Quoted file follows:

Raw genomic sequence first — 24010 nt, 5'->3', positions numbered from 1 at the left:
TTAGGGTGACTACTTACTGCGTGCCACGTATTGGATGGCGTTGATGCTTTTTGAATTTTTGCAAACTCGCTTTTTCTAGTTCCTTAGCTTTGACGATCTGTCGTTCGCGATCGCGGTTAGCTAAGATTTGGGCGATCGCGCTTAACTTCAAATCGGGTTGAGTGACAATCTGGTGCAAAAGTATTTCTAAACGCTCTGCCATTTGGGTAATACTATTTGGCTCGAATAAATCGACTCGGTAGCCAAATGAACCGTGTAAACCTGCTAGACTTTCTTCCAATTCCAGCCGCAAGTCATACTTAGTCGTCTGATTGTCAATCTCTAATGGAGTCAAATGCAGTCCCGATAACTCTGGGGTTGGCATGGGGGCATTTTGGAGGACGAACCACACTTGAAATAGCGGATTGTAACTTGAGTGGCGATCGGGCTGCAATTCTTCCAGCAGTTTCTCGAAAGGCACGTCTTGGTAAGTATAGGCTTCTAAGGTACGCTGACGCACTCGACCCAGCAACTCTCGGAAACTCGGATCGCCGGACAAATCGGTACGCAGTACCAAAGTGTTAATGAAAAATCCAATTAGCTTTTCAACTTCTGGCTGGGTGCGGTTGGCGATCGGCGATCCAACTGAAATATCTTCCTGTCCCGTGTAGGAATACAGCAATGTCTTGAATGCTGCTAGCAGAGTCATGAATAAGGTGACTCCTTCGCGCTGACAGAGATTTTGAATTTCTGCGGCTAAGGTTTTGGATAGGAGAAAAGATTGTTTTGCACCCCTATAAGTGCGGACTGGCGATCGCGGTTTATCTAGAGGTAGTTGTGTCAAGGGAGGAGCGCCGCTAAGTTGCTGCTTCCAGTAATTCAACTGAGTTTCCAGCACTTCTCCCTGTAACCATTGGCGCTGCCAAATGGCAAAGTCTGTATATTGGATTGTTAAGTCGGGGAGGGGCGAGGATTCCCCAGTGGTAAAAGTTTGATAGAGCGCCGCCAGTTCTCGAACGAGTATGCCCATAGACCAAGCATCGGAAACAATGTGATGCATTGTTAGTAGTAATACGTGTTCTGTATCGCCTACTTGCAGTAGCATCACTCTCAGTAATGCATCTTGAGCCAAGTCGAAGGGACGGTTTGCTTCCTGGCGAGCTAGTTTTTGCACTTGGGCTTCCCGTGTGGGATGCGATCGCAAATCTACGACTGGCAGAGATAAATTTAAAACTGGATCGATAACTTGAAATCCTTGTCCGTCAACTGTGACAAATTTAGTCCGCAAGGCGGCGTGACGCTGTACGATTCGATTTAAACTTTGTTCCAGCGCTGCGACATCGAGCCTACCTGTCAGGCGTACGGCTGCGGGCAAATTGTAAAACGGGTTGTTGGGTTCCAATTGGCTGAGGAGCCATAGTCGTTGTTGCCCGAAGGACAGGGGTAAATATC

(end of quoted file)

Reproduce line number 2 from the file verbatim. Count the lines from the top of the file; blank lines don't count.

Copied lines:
TTAGGGTGACTACTTACTGCGTGCCACGTATTGGATGGCGTTGATGCTTTTTGAATTTTTGCAAACTCGCTTTTTCTAGTTCCTTAGCTTTGACGATCTGTCGTTCGCGATCGCGGTTAGCTAAGATTTGGGCGATCGCGCTTAACTTCAAATCGGGTTGAGTGACAATCTGGTGCAAAAGTATTTCTAAACGCTCTGCCATTTGGGTAATACTATTTGGCTCGAATAAATCGACTCGGTAGCCAAATGAACCGTGTAAACCTGCTAGACTTTCTTCCAATTCCAGCCGCAAGTCATACTTAGTCGTCTGATTGTCAATCTCTAATGGAGTCAAATGCAGTCCCGATAACTCTGGGGTTGGCATGGGGGCATTTTGGAGGACGAACCACACTTGAAATAGCGGATTGTAACTTGAGTGGCGATCGGGCTGCAATTCTTCCAGCAGTTTCTCGAAAGGCACGTCTTGGTAAGTATAGGCTTCTAAGGTACGCTGACGCACTCGACCCAGCAACTCTCGGAAACTCGGATCGCCGGACAAATCGGTACGCAGTACCAAAGTGTTAATGAAAAATCCAATTAGCTTTTCAACTTCTGGCTGGGTGCGGTTGGCGATCGGCGATCCAACTGAAATATCTTCCTGTCCCGTGTAGGAATACAGCAATGTCTTGAATGCTGCTAGCAGAGTCATGAATAAGGTGACTCCTTCGCGCTGACAGAGATTTTGAATTTCTGCGGCTAAGGTTTTGGATAGGAGAAAAGATTGTTTTGCACCCCTATAAGTGCGGACTGGCGATCGCGGTTTATCTAGAGGTAGTTGTGTCAAGGGAGGAGCGCCGCTAAGTTGCTGCTTCCAGTAATTCAACTGAGTTTCCAGCACTTCTCCCTGTAACCATTGGCGCTGCCAAATGGCAAAGTCTGTATATTGGATTGTTAAGTCGGGGAGGGGCGAGGATTCCCCAGTGGTAAAAGTTTGATAGAGCGCCGCCAGTTCTCGAACGAGTATGCCCATAGACCAAGCATCGGAAACAATGTGATGCATTGTTAGTAGTAATACGTGTTCTGTATCGCCTACTTGCAGTAGCATCACTCTCAGTAATGCATCTTGAGCCAAGTCGAAGGGACGGTTTGCTTCCTGGCGAGCTAGTTTTTGCACTTGGGCTTCCCGTGTGGGATGCGATCGCAAATCTACGACTGGCAGAGATAAATTTAAAACTGGATCGATAACTTGAAATCCTTGTCCGTCAACTGTGACAAATTTAGTCCGCAAGGCGGCGTGACGCTGTACGATTCGATTTAAACTTTGTTCCAGCGCTGCGACATCGAGCCTACCTGTCAGGCGTACGGCTGCGGGCAAATTGTAAAACGGGTTGTTGGGTTCCAATTGGCTGAGGAGCCATAGTCGTTGTTGCCCGAAGGACAGGGGTAAATATC